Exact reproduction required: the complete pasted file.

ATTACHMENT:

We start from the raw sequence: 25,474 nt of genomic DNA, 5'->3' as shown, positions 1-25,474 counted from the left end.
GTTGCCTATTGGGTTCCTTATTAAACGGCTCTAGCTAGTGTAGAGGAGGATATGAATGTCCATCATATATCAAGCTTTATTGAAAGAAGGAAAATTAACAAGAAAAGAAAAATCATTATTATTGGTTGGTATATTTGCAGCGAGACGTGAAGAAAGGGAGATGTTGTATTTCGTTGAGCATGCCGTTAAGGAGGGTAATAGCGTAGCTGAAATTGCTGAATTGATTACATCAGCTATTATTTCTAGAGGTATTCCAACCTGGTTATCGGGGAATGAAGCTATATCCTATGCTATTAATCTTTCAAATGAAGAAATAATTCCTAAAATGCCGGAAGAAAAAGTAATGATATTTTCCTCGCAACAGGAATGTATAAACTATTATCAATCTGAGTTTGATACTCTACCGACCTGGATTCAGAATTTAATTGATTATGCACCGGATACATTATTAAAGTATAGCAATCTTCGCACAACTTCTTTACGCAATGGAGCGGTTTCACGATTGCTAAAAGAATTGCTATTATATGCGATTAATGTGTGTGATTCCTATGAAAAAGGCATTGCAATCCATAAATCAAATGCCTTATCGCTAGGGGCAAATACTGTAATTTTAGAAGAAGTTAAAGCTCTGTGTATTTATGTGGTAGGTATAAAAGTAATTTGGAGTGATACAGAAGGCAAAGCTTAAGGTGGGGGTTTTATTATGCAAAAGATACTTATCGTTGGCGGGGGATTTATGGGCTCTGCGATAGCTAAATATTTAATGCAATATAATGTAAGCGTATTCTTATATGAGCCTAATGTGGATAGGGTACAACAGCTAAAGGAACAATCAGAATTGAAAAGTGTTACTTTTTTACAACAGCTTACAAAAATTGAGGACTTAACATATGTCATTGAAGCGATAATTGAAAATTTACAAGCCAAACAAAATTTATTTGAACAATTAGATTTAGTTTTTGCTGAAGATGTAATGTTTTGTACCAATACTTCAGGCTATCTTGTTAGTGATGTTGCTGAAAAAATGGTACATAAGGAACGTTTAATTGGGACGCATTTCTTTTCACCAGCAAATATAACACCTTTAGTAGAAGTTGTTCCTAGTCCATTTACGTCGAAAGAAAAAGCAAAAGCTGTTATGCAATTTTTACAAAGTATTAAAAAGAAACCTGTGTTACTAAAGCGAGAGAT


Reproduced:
We start from the raw sequence: 25,474 nt of genomic DNA, 5'->3' as shown, positions 1-25,474 counted from the left end.
GTTGCCTATTGGGTTCCTTATTAAACGGCTCTAGCTAGTGTAGAGGAGGATATGAATGTCCATCATATATCAAGCTTTATTGAAAGAAGGAAAATTAACAAGAAAAGAAAAATCATTATTATTGGTTGGTATATTTGCAGCGAGACGTGAAGAAAGGGAGATGTTGTATTTCGTTGAGCATGCCGTTAAGGAGGGTAATAGCGTAGCTGAAATTGCTGAATTGATTACATCAGCTATTATTTCTAGAGGTATTCCAACCTGGTTATCGGGGAATGAAGCTATATCCTATGCTATTAATCTTTCAAATGAAGAAATAATTCCTAAAATGCCGGAAGAAAAAGTAATGATATTTTCCTCGCAACAGGAATGTATAAACTATTATCAATCTGAGTTTGATACTCTACCGACCTGGATTCAGAATTTAATTGATTATGCACCGGATACATTATTAAAGTATAGCAATCTTCGCACAACTTCTTTACGCAATGGAGCGGTTTCACGATTGCTAAAAGAATTGCTATTATATGCGATTAATGTGTGTGATTCCTATGAAAAAGGCATTGCAATCCATAAATCAAATGCCTTATCGCTAGGGGCAAATACTGTAATTTTAGAAGAAGTTAAAGCTCTGTGTATTTATGTGGTAGGTATAAAAGTAATTTGGAGTGATACAGAAGGCAAAGCTTAAGGTGGGGGTTTTATTATGCAAAAGATACTTATCGTTGGCGGGGGATTTATGGGCTCTGCGATAGCTAAATATTTAATGCAATATAATGTAAGCGTATTCTTATATGAGCCTAATGTGGATAGGGTACAACAGCTAAAGGAACAATCAGAATTGAAAAGTGTTACTTTTTTACAACAGCTTACAAAAATTGAGGACTTAACATATGTCATTGAAGCGATAATTGAAAATTTACAAGCCAAACAAAATTTATTTGAACAATTAGATTTAGTTTTTGCTGAAGATGTAATGTTTTGTACCAATACTTCAGGCTATCTTGTTAGTGATGTTGCTGAAAAAATGGTACATAAGGAACGTTTAATTGGGACGCATTTCTTTTCACCAGCAAATATAACACCTTTAGTAGAAGTTGTTCCTAGTCCATTTACGTCGAAAGAAAAAGCAAAAGCTGTTATGCAATTTTTACAAAGTATTAAAAAGAAACCTGTGTTACTAAAGCGAGAGAT